What is the Bible and Can it Be Trusted? (What is First John and Can it Be Trusted?)

What is the Bible, and can it be trusted? Your answer to that may lie somewhere between two extremes.

At one extreme, as I once heard it described, the Bible was dropped into our laps by God one day, already leather bound and including maps and a ribbon. The Bible is purely the work of God, people need not be involved. Therefore, of course it is to be trusted. Don’t question it!

At the other extreme, the Bible is a library of works written by men long after the events they speak about or purely based on their own religious speculations. The Bible is merely the work of humans, no God need be involved. Therefore, of course the Bible is not to be trusted. Don’t question your doubt!

Because we are beginning a series in 1st John, and because thinking of the whole Bible would make for a very long post, we are going to focus in on 1st John; what is it, and can it be trusted as a source of truth? Did God drop 1st John into our laps, or was it written by a mere man? The first four verses will help us sort this out:

That which was from the beginning, which we have heard, which we have seen with our eyes, which we have looked at and our hands have touched —this we proclaim concerning the Word of life. The life appeared; we have seen it and testify to it, and we proclaim to you the eternal life, which was with the Father and has appeared to us. We proclaim to you what we have seen and heard, so that you also may have fellowship with us. And our fellowship is with the Father and with his Son, Jesus Christ. We write this to make our joy complete.

1 John 1:1-4 (NIV)

We might notice that the words “we” and “our” come up a lot. Who is represented in this “we”? Specifically, this letter is traditionally thought to be written by John, a disciple Jesus called to follow him very early on in his public ministry. By saying “we,” John is including all the disciples who were with Jesus during the events related to us in the Gospels.

Having been followers of Jesus from the beginning, having seen him, heard him, been with him, and having seen him risen from the dead, the disciples were sent out by Jesus to teach people about him, all that he taught, and that he died and rose again, and what that all meant. The disciples, meaning ‘students’, became ‘apostles,’ meaning ‘sent-ones’. They were sent out to tell people what they knew to be true according to all they had witnessed. They were eyewitnesses. They were called to tell people what they had seen:

But you will receive power when the Holy Spirit comes on you; and you will be my witnesses in Jerusalem, and in all Judea and Samaria, and to the ends of the earth.”

Acts 1:8 (NIV)

We might think of the disciples receiving a call to be “witnesses” in a religious sense, just as I am a Christian “witness” today. But really the were called by Jesus to be eyewitnesses, like in a court of law.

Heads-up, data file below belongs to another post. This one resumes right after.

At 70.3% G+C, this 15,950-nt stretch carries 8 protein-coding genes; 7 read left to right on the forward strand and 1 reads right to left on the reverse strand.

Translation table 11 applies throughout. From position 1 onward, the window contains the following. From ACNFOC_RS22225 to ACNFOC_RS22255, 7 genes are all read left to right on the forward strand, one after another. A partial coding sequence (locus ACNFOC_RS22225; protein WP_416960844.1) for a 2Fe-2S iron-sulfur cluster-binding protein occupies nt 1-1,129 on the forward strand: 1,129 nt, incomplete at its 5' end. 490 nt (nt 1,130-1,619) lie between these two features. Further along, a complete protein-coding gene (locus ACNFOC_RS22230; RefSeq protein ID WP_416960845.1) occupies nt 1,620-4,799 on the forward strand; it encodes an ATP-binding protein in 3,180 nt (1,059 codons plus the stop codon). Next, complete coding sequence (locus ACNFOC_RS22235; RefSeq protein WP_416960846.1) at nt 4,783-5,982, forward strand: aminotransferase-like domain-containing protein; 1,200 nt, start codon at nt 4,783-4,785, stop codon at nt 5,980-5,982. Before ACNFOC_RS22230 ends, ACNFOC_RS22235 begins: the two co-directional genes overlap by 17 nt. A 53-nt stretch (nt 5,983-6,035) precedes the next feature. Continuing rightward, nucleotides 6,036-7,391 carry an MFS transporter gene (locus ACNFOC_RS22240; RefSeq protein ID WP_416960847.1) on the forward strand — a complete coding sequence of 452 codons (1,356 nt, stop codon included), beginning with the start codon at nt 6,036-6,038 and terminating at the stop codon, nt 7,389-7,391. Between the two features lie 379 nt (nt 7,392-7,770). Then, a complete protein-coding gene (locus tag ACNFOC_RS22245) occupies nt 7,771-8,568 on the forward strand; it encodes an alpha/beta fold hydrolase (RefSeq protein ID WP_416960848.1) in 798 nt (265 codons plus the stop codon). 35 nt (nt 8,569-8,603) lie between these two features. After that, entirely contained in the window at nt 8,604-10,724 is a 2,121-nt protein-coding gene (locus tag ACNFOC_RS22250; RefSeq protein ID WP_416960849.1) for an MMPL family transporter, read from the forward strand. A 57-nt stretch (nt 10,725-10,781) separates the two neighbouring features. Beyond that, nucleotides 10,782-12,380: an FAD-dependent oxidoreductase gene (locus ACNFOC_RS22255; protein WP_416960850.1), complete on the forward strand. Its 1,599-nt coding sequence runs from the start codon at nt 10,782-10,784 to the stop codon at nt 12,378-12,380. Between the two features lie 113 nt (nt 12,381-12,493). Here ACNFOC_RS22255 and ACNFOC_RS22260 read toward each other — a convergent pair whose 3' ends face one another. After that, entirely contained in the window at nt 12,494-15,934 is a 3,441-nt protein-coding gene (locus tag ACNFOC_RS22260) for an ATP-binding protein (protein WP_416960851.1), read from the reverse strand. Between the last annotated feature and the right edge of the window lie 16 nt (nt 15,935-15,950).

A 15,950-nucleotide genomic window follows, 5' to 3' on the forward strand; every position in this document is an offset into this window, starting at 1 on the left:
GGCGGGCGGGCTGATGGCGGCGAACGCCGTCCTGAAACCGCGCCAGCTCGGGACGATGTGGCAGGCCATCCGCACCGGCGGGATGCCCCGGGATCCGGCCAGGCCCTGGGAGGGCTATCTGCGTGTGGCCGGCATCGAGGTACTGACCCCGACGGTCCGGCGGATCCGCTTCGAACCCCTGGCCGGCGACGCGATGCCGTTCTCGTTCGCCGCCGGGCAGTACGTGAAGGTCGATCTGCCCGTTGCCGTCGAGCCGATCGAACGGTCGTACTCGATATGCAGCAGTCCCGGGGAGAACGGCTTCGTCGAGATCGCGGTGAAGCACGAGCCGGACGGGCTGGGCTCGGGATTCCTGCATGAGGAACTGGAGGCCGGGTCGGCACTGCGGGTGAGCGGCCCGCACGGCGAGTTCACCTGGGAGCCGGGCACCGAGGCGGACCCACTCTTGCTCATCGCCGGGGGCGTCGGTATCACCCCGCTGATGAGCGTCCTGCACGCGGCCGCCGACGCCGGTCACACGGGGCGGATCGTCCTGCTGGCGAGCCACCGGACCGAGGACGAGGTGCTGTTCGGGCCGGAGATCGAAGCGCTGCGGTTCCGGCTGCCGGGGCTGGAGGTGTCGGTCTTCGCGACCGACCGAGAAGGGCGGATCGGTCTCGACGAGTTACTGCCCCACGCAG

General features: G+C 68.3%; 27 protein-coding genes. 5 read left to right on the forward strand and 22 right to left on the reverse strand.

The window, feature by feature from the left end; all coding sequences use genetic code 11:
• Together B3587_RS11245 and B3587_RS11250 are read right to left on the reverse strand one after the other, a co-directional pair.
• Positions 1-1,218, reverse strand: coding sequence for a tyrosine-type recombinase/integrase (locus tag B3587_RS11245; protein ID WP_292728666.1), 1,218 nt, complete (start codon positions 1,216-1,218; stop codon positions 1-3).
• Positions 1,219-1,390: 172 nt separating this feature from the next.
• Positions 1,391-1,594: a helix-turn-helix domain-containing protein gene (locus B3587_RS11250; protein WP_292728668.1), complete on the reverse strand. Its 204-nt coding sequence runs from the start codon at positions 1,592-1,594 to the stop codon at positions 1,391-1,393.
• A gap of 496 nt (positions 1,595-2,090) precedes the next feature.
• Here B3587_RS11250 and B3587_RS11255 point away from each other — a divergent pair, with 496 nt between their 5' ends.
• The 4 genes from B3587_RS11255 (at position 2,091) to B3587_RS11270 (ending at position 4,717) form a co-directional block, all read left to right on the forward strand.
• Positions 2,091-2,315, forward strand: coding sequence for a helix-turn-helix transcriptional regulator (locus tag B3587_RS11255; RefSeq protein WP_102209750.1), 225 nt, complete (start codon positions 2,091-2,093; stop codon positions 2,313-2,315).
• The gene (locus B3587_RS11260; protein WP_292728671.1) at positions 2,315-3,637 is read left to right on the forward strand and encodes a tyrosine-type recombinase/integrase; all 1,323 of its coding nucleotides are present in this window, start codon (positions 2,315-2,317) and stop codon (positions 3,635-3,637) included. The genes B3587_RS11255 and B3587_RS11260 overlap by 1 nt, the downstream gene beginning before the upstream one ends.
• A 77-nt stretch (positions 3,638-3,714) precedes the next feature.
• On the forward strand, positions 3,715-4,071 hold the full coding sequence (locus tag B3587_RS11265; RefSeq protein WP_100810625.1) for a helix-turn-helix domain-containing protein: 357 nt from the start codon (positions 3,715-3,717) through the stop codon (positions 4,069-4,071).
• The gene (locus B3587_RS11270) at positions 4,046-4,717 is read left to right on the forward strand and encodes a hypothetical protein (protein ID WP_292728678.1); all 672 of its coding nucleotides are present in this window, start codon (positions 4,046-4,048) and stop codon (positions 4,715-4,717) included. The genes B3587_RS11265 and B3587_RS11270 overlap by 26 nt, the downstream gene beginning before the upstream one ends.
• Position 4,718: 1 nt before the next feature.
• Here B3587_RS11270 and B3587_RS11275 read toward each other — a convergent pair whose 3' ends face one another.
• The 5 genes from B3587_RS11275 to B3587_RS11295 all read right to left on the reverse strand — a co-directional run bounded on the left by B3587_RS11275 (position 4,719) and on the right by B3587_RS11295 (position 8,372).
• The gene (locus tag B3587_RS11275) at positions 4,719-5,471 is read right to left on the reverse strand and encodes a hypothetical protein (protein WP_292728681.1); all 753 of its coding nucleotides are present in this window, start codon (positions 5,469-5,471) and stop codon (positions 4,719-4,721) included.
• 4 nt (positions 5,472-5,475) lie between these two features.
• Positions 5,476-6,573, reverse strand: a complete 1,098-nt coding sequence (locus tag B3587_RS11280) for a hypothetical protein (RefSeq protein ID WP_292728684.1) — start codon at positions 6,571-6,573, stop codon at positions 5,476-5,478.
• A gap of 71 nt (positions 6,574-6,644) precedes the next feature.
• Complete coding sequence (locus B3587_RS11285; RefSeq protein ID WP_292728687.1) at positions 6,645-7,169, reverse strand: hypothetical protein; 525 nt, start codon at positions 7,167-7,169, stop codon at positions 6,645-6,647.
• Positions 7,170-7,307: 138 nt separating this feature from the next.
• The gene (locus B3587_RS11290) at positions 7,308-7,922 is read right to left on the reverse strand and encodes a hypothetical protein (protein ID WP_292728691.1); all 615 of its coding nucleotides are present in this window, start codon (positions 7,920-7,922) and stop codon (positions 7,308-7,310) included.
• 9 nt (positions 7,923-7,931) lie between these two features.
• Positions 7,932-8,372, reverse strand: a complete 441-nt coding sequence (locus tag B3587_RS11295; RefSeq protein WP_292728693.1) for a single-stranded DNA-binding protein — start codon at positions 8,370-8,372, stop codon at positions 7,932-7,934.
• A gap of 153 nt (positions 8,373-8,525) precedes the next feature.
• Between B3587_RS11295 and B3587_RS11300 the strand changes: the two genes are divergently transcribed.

It was important that these apostles were eyewitnesses, able to speak from personal experience. We can consider the qualifications Peter set out in replacing Judas:

So now we must choose a replacement for Judas from among the men who were with us the entire time we were traveling with the Lord Jesus—from the time he was baptized by John until the day he was taken from us. Whoever is chosen will join us as a witness of Jesus’ resurrection.”

Acts 1:21,22 (NLT)

So what is 1st John? It is a letter written by an eyewitness, John, who was a follower of Jesus based on his personal experience of Jesus, sent to Christians in various communities to encourage them.

As we read 1st John, we can be aware that John, as an eyewitness, was not making stuff up, but living life out of what he had seen and experienced. This is a real letter from a real person speaking from real experience. Therefore, before we even start talking about the inspiration of the Holy Spirit in John’s writing, there is already good reason to consider that John knows what he is talking about.

We often think of people like John as being primarily religious leaders, people who just loved to think of philosophy and religion. Let us keep in mind that John was a fisherman, and not someone who was seeking a career in spiritual leadership. He was a fisherman whose life was changed by Jesus. If John were still alive today, he may feel more at home in a witness stand in a court of law, than in a pulpit of a Baptist church.

The apostles were not sharing religious ideas they cooked up, in fact they would not have come up with this stuff anyway. Rather they were simply sharing what they had seen and experienced. Let us again consider the opening words of John, being sure to think of “we,” not as “we representing all humanity,” but as “we who were there with Jesus, who know what we are talking about”:

That which was from the beginning, which we have heard, which we have seen with our eyes, which we have looked at and our hands have touched —this we proclaim concerning the Word of life. 2 The life appeared; we have seen it and testify to it, and we proclaim to you the eternal life, which was with the Father and has appeared to us. 3 We proclaim to you what we have seen and heard, so that you also may have fellowship with us.

1 John 1:1-3 (NIV emphasis added)